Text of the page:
What goes into a urinary tract infection evaluation?
How will they evaluate me? What do they look for? Will they ask me to urinate?
The evaluation for a urinary tract infection (UTI) is fairly simple and straightforward and is a frequent problem addressed in the clinic. The evaluation begins with a simple clinical interview with the physician to discuss your symptoms. The most common symptoms of UTIs include pain or burning with urination, increased urinary frequency, change in urine odor or color, and lower abdominal pain. Occasionally, UTIs can be accompanied by fevers, chills or general fatigue, and in the elderly confusion is a common symptom. After the interview your doctor will perform a brief physical exam to assess for both signs of UTIs and also to look for signs of more serious infections such extension from the bladder or urethra to the kidneys. After the physical exam, (though occasionally this occurs before even seeing the doctor) the doctor will request a sample of urine to look for signs of infection such as bacteria, markers of inflammation, white and red blood cells. This test can come back in just 15 minutes. Occasionally, the doctor will also send the urine for a culture to try and grow out the specific bacteria if the urinalysis is abnormal. The culture allows the doctor not only to know the specific bacteria, but also what antibiotics it is sensitive to. This test is not necessary in the outpatient setting and may or may not be performed. Depending on the results of the test and the symptoms you have your doctor will frequently prescribe a short course of antibiotics. You should talk with your primary care physician who can best assess your symptoms and provide the best solutions. Good luck!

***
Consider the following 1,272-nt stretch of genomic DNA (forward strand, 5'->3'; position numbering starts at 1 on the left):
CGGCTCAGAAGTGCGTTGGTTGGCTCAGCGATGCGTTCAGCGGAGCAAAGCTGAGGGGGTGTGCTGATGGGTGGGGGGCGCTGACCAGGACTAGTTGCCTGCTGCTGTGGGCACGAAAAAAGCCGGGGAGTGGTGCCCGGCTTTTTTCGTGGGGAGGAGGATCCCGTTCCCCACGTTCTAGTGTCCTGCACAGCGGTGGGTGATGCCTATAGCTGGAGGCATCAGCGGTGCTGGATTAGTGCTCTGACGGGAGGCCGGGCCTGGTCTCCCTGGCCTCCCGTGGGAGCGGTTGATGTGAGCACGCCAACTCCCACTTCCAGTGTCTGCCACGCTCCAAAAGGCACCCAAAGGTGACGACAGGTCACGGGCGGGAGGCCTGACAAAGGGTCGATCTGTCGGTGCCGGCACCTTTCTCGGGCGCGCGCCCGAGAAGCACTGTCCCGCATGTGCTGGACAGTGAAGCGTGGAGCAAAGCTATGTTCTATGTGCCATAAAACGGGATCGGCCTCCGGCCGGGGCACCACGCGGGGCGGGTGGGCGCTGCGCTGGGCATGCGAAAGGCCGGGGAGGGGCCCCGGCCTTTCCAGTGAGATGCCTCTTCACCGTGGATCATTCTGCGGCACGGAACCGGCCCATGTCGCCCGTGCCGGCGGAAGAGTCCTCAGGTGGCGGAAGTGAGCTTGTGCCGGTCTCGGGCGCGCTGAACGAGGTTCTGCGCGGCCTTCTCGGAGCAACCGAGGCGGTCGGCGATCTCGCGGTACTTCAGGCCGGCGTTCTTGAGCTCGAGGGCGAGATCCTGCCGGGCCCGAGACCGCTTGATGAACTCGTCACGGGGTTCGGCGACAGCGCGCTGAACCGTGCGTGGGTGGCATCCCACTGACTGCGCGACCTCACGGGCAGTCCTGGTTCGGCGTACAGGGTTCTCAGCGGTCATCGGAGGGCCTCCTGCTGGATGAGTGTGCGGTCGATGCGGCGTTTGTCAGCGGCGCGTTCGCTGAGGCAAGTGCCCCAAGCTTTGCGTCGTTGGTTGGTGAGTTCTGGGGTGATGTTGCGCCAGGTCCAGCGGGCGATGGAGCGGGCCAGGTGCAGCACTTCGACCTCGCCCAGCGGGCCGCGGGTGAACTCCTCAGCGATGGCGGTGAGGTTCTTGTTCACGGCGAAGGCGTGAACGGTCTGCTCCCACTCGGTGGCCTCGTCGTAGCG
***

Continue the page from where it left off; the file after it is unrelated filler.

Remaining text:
This answer is for general informational purposes only and is not a substitute for professional medical advice.
If you think you may have a medical emergency, call your doctor or (in the United States) 911 immediately. Always seek the advice of your doctor before starting or changing treatment. Medical professionals who provide responses to health-related questions are intended third party beneficiaries with certain rights under Zocdoc’s Terms of Service.